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Four Days of Unmissable Events - Rare Books London 2019

The second weekend of June 2019 promises to be unmissable for book lovers... read more

America's Rarest Cartoon Cheering the Boston Tea Party Surfaces at Heritage Auctions

Dallas, TX - America’s rarest, rabble-rousing poke-in-the-eye to British Parliament - a seldom-seen political... read more

Assistance Requested: Carnegie Library Theft

In an effort to aid in the recovery of materials missing as a result... read more

Groundbreaking Swedish Underground Exhibition at the Brooklyn Antiquarian Book Fair, Sept. 8-9

It’s the largest known collection of artwork and photography produced by the leading Swedish... read more

Early Details on the 42nd Boston International Antiquarian Book Fair, Nov. 16-18

Boston - The annual fall gathering for booklovers, the Boston International Antiquarian Book Fair... read more

Christie's Presents the Diann G. and Thomas A. Mann Collection of Photographic Masterworks

New York - Christie's announces the sale of An American Journey: The Diann G... read more

Dayton Literary Peace Prize Announces 2018 Finalists

Dayton, Ohio - Recognizing the power of literature to promote peace and reconciliation, the... read more

Poster Auctions International, Inc. Unveils New Poster Price Guide

New York - Poster Auctions International, Inc., has unveiled its all-new Poster Price Guide,... read more

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2015 Bookseller Resource Guide

Summer Sampler

That’s Life

19th-Century Life Preserver, Dominic Winter, South Cerney, $210

Make friends easily! Be the chap wearing “Daniel’s Life-Preserver from Shipwrecks, Bathing &c.” The ship has gone down but the well-dressed (and to my mind, somewhat smug looking) fellow sporting a ‘Daniel’s Preserver’ finds himself in good company: Two ladies and a fellow who neglected to kit himself out with a Daniel all cling to him. This is one of the five engraved plates of safety and rescue equipment that illustrate a little book by Newton Bosworth called The Accidents of Human Life, with hints for their prevention, or the removal of their consequences. An 1813 first edition seen in a May 13 sale, its period half calf binding now rubbed and cracked at the upper joint, sold at £141 ($210).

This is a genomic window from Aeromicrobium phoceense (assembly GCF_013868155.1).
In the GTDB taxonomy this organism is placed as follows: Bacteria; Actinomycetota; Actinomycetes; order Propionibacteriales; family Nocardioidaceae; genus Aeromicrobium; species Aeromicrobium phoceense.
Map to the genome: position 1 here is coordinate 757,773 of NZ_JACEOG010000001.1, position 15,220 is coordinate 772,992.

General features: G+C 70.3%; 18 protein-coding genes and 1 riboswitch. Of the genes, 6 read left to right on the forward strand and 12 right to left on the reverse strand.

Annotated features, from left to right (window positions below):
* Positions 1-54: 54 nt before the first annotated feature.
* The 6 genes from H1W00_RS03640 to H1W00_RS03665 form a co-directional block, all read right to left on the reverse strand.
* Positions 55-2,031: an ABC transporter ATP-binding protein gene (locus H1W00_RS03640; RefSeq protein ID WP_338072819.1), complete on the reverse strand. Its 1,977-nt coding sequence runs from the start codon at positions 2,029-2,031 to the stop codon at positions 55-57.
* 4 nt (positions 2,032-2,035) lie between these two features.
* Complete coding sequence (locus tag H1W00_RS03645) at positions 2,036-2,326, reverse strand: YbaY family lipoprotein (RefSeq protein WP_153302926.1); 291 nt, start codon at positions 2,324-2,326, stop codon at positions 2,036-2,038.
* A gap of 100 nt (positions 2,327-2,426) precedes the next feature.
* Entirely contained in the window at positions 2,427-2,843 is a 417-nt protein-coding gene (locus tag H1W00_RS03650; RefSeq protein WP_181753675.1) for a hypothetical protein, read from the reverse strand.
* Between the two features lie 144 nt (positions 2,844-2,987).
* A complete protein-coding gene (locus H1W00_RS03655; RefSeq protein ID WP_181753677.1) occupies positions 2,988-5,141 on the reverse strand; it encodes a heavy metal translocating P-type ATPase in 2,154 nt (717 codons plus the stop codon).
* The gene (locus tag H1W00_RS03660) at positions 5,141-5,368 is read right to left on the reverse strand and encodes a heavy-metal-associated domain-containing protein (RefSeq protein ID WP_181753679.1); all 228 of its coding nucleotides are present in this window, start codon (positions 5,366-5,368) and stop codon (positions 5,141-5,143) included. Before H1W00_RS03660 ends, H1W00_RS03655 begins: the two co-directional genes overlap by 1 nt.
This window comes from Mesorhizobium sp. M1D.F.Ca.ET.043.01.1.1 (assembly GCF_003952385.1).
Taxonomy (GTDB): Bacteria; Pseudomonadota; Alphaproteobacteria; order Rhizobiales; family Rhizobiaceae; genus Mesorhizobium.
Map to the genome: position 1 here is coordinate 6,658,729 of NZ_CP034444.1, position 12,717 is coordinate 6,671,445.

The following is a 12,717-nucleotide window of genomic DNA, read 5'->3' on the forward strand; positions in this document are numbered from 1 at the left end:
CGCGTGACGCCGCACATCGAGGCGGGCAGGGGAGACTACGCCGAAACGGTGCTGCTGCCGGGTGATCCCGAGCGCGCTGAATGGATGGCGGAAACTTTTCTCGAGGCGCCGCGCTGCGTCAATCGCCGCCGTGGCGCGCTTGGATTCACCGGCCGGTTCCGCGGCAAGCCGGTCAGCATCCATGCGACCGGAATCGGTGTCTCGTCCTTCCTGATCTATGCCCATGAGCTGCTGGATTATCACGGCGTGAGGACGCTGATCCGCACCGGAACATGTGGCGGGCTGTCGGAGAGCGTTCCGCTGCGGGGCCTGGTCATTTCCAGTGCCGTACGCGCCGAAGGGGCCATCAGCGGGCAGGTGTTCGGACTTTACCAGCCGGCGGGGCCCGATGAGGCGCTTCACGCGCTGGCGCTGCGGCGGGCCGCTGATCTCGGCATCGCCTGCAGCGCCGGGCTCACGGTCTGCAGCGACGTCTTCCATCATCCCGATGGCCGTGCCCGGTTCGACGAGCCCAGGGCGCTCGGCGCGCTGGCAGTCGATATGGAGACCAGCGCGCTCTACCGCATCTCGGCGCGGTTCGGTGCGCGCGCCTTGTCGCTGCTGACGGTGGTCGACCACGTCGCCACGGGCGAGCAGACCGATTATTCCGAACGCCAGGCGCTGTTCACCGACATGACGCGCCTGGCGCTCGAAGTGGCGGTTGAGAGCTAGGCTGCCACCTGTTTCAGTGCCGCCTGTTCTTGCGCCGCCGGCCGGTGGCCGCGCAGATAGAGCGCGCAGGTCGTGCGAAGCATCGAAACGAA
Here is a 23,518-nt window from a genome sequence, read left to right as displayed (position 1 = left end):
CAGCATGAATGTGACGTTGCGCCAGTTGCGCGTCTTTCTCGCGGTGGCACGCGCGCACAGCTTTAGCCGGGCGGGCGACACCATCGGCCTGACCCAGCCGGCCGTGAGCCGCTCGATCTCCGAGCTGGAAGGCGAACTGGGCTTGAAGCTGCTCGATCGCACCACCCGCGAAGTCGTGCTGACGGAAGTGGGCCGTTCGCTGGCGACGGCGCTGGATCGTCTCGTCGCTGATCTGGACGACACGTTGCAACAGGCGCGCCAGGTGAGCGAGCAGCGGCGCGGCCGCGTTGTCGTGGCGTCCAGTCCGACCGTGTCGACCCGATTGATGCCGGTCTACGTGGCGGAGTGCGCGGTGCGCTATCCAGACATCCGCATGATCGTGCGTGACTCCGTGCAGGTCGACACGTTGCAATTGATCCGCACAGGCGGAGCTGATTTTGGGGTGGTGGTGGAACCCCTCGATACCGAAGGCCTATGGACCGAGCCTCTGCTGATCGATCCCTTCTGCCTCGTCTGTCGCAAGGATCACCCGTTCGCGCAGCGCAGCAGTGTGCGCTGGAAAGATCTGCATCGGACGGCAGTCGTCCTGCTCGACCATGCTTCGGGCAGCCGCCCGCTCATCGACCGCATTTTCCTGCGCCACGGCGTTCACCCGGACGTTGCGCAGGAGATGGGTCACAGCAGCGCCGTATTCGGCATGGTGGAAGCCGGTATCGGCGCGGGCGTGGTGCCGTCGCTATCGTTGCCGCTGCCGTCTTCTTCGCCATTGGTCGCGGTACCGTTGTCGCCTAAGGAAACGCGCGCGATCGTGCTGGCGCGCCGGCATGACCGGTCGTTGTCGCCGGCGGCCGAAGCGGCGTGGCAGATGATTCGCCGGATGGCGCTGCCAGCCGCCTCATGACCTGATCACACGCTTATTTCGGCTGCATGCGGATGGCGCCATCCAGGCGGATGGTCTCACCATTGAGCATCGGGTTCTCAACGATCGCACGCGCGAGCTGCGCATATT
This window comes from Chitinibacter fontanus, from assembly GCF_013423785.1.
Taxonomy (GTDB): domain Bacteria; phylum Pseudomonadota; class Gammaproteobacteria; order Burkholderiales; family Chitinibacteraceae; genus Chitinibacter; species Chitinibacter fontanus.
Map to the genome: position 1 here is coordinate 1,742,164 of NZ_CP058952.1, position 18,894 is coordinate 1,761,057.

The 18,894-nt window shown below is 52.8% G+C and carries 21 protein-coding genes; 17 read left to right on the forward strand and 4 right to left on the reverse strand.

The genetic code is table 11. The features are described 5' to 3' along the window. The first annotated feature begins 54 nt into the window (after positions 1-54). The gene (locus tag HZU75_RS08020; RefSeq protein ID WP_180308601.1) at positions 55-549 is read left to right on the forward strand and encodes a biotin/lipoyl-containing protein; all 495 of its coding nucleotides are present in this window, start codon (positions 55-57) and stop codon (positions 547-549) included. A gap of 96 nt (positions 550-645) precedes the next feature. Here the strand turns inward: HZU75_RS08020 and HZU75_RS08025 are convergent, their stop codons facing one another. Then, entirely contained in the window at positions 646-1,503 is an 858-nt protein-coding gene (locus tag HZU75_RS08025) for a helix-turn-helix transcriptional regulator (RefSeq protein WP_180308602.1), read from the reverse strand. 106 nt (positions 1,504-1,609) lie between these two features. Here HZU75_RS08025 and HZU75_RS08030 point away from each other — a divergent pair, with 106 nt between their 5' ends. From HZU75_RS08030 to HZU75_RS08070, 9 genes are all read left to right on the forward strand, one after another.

Ye Gads!

Sale Catalog for Dickens’ House in Kent, Christie’s South Kensington, London, $7,500

There was once a boy who took a liking to a house on a hilltop between Gravesend and Rochester in Kent, named Gad’s Hill Place, after a minor Shakespearian character, a highway robber and friend of Falstaff called Gadshill who appears briefly in Henry IV Pt. I. At the time his father told the boy that if he was ambitious and worked hard, he might one day live there. Well, the boy did good. It took a little time, but in 1856 the grown-up Charles Dickens bought the house and died there in June 1870.

Just two months later, the property was up for auction and a catalog was printed up for interested parties, illustrated with two coloured litho views and two folding plans of this “Very Valuable and Beautiful property… for Many Years the Favourite Abode of Charles Dickens.”

Bound in half vellum in the last century but retaining the original, if soiled and repaired pictorial wrappers, this rare piece of Dickensiana sold for £5,000 ($7,500) in London last month, but barely more than a year ago it had made $10,000 in New York. Quick returns to the block only rarely result in improved financial returns.

It is a complex trail, but bear with me. Formerly in the great Dickens collections formed by Comte Alain de Suzannet (sold in 1971) and Kenyon Starling, the Gad’s Hill catalog appeared last year at Christie’s $1.92 million sale of the first part of the William E. Self Family Dickens collection. Bill Self, who in the 1960s and 70s was president of Twentieth Century Fox’s TV division, was a fellow Dickens collector and, like Starling, a native of Dayton, Ohio. At his death in 1983, Starling generously left his Dickens collection to Self’s daughter.

Masterpiece Library

Study of Etruscan Vases, Christie’s, London, $48,675

Exemplary condition and fine binding characterized a magnificent collection of colour plate books sold in London on June 3. The saleroom would say only that the books came from an historic European library, but a German source is suggested by the fact that many appeared in elegant and colourful, gold tooled bindings bearing the ticket of Philipp Selenka. A binder of Wiesbaden, Philipp is not as well known as his brother, Johann Jacob, who was bookbinder to the court of the Duke of Braunschweig, but that may be because Philipp did most of his work for private aristocratic libraries, and only now has his craftsmanship been revealed.

As a sample I have selected a work on Etruscan antiquities, the Introduction à l’étude des Vases Antiques … vulgairement appelés Étrusques by A. Dubois Maisonneuve. A masterpiece of French 19th-century printing, the work was issued serially in 17 parts—one each year from 1817-34. It reproduces on 97 engraved plates a variety of vases and decorative schemes drawn from a number of European collections. This is a work rarely found complete or coloured, but here was the complete set, fully coloured up and preserved in Philipp Selenka’s fine green morocco gilt binding. Philipp’s bindings sometimes show a most unusual use of colours, on both the leatherwork and in the endpapers. This one has pink glazed endpapers!

Only one other copy appears in auction record for the last 30 years, an uncoloured example that made $5,480 in 1989, and this ravishing copy sold at £32,450 ($48,675).

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